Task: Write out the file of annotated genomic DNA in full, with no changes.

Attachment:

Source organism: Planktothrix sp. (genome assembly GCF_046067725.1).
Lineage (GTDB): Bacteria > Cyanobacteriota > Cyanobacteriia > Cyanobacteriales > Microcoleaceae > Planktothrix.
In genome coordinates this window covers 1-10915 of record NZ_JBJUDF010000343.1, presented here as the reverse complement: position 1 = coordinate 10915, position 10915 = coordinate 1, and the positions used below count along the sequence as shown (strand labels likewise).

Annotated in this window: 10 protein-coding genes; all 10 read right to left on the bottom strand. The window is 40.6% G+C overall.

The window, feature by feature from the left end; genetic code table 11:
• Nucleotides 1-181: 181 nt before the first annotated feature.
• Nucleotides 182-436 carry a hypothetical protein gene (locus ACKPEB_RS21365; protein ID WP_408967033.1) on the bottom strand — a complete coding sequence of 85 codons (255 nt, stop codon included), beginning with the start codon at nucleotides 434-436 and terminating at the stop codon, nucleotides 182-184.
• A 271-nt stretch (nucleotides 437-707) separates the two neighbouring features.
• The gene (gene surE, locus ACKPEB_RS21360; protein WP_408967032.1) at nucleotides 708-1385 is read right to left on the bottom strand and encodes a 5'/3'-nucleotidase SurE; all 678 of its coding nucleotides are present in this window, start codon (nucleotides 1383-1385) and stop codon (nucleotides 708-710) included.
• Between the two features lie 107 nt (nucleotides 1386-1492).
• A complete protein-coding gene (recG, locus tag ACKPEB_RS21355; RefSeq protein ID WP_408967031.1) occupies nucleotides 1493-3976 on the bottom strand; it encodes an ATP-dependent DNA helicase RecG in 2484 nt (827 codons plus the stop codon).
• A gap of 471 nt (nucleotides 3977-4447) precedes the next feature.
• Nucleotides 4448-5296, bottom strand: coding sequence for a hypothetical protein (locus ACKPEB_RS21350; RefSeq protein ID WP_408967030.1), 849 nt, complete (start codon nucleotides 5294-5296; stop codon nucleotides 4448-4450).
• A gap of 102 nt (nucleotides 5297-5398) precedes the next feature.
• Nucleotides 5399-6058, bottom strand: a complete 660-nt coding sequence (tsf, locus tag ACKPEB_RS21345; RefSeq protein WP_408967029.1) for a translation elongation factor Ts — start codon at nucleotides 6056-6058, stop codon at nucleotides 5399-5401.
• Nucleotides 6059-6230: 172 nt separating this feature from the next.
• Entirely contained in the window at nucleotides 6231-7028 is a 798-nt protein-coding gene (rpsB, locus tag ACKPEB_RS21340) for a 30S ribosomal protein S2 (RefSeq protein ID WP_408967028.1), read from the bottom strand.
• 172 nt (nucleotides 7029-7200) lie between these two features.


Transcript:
Source organism: Planktothrix sp. (genome assembly GCF_046067725.1).
Lineage (GTDB): Bacteria > Cyanobacteriota > Cyanobacteriia > Cyanobacteriales > Microcoleaceae > Planktothrix.
In genome coordinates this window covers 1-10915 of record NZ_JBJUDF010000343.1, presented here as the reverse complement: position 1 = coordinate 10915, position 10915 = coordinate 1, and the positions used below count along the sequence as shown (strand labels likewise).

Annotated in this window: 10 protein-coding genes; all 10 read right to left on the bottom strand. The window is 40.6% G+C overall.

The window, feature by feature from the left end; genetic code table 11:
• Nucleotides 1-181: 181 nt before the first annotated feature.
• Nucleotides 182-436 carry a hypothetical protein gene (locus ACKPEB_RS21365; protein ID WP_408967033.1) on the bottom strand — a complete coding sequence of 85 codons (255 nt, stop codon included), beginning with the start codon at nucleotides 434-436 and terminating at the stop codon, nucleotides 182-184.
• A 271-nt stretch (nucleotides 437-707) separates the two neighbouring features.
• The gene (gene surE, locus ACKPEB_RS21360; protein WP_408967032.1) at nucleotides 708-1385 is read right to left on the bottom strand and encodes a 5'/3'-nucleotidase SurE; all 678 of its coding nucleotides are present in this window, start codon (nucleotides 1383-1385) and stop codon (nucleotides 708-710) included.
• Between the two features lie 107 nt (nucleotides 1386-1492).
• A complete protein-coding gene (recG, locus tag ACKPEB_RS21355; RefSeq protein ID WP_408967031.1) occupies nucleotides 1493-3976 on the bottom strand; it encodes an ATP-dependent DNA helicase RecG in 2484 nt (827 codons plus the stop codon).
• A gap of 471 nt (nucleotides 3977-4447) precedes the next feature.
• Nucleotides 4448-5296, bottom strand: coding sequence for a hypothetical protein (locus ACKPEB_RS21350; RefSeq protein ID WP_408967030.1), 849 nt, complete (start codon nucleotides 5294-5296; stop codon nucleotides 4448-4450).
• A gap of 102 nt (nucleotides 5297-5398) precedes the next feature.
• Nucleotides 5399-6058, bottom strand: a complete 660-nt coding sequence (tsf, locus tag ACKPEB_RS21345; RefSeq protein WP_408967029.1) for a translation elongation factor Ts — start codon at nucleotides 6056-6058, stop codon at nucleotides 5399-5401.
• Nucleotides 6059-6230: 172 nt separating this feature from the next.
• Entirely contained in the window at nucleotides 6231-7028 is a 798-nt protein-coding gene (rpsB, locus tag ACKPEB_RS21340) for a 30S ribosomal protein S2 (RefSeq protein ID WP_408967028.1), read from the bottom strand.
• 172 nt (nucleotides 7029-7200) lie between these two features.